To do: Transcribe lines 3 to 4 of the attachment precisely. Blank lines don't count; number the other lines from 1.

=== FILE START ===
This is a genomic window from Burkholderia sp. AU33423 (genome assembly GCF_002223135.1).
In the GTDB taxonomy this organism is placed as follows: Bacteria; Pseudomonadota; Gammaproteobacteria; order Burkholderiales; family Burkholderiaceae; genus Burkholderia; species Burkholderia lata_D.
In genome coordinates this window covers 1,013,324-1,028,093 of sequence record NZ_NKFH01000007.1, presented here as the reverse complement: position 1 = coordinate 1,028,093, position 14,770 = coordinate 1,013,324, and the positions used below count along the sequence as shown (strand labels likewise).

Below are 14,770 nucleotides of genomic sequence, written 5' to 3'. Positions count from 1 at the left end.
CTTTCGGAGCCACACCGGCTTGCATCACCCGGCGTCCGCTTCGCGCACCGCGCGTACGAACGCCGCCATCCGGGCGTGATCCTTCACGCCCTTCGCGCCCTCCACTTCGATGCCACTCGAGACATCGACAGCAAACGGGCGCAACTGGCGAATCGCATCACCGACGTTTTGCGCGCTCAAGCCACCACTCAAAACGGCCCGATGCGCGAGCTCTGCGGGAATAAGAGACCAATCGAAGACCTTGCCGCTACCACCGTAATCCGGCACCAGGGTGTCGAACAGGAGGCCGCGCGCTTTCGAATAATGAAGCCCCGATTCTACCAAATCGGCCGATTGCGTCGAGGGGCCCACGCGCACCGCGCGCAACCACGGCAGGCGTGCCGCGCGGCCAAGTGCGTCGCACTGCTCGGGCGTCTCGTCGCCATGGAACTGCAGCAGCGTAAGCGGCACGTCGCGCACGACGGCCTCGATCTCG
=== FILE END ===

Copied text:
In genome coordinates this window covers 1,013,324-1,028,093 of sequence record NZ_NKFH01000007.1, presented here as the reverse complement: position 1 = coordinate 1,028,093, position 14,770 = coordinate 1,013,324, and the positions used below count along the sequence as shown (strand labels likewise).

Below are 14,770 nucleotides of genomic sequence, written 5' to 3'. Positions count from 1 at the left end.